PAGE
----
We are past due for public law reform.  If a five-year sentence doesn’t work, and a ten-year sentence doesn’t work, it’s not fair to experiment with a fifteen-year sentence on the taxpayers’ dime.  Our occasional capital system limps along absent corporal support, but an incredmental corporal system would require functioning capital punishment.  If we’re going to look to the world, let’s not look to nations on decline or to the eminently-popular Philippine caning to guide us.  And, for god’s sakes, let’s have a conversation about social order without resorting to paternalist racial archetypes!


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No Federal Hate Crime?

Converted Muslim kills a soldier outside of an Army recruiting center, then pleads not guilty to all state (Arkansas) charges, including hate crime charges.  The interesting thing is that there’s no federal charge yet, and officials seem hesitant to press federal charges at all.  The assailant claims he shot the soldier “because of what they had done to Muslims in the past.”

An FBI-led joint terrorism task force based in the southern United States has been investigating Muhammad since he returned to the United States from Yemen, a law enforcement official said. The suspect had been arrested and jailed in Yemen at some point for using a Somali passport, the official said. The time of that arrest was not immediately clear.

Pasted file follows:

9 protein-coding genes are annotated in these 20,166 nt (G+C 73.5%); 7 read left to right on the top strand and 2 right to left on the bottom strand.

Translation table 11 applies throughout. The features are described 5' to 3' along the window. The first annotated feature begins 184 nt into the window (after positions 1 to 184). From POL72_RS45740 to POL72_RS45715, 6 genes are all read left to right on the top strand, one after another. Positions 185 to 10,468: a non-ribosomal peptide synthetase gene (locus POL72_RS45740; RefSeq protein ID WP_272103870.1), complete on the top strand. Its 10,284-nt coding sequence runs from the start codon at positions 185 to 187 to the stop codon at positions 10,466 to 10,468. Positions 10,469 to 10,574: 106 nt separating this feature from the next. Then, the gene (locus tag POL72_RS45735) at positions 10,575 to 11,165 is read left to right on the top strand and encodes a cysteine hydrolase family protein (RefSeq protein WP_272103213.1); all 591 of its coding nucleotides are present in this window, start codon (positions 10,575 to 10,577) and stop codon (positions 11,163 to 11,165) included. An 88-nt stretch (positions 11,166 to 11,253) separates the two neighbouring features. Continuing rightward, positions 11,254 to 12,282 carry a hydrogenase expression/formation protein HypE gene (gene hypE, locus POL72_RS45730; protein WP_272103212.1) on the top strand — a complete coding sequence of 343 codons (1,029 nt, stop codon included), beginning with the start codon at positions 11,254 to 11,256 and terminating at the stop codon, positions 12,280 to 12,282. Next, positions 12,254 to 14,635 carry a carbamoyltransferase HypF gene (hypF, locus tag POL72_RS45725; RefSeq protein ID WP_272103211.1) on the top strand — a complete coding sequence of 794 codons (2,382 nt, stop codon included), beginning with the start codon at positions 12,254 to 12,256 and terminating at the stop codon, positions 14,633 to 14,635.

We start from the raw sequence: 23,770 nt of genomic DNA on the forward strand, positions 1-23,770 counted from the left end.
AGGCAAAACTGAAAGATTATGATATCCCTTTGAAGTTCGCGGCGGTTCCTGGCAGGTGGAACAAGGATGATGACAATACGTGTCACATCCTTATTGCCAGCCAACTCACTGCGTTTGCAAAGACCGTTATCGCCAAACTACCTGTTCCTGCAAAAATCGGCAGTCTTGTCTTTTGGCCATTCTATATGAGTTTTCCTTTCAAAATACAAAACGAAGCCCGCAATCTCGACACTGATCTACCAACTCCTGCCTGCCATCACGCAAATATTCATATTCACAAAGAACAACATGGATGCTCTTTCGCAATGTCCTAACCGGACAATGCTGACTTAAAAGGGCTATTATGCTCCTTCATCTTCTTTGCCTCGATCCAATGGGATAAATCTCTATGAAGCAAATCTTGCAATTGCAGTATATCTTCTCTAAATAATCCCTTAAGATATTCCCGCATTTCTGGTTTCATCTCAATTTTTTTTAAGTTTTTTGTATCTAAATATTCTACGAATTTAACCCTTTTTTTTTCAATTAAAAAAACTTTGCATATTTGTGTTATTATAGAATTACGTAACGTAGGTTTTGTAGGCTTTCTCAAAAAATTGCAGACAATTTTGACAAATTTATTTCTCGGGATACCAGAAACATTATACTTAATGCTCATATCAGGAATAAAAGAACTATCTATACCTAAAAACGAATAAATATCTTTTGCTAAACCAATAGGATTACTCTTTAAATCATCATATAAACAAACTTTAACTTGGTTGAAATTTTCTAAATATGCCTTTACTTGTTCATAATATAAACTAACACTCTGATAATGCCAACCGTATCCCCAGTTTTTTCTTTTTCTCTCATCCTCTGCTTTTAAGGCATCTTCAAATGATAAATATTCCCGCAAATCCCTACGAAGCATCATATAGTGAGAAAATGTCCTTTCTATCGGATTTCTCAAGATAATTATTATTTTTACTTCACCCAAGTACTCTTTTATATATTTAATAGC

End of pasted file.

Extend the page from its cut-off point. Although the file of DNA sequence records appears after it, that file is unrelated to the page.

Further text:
I know it’s much more interesting to investigate the meaning of torture, but at the risk of being unpopular let’s consider what it means not to charge this man with any federal crimes.  Was this a “terrorist act”?  Even if it was not an overt act of terrorism, he killed an American soldier for being an American soldier.  Killing is killing, but this man killed someone in his official capacity as a national officer, paid with federal tax dollars to protect the national public.  Even if this wasn’t terrorism, this act was clearly federal in nature.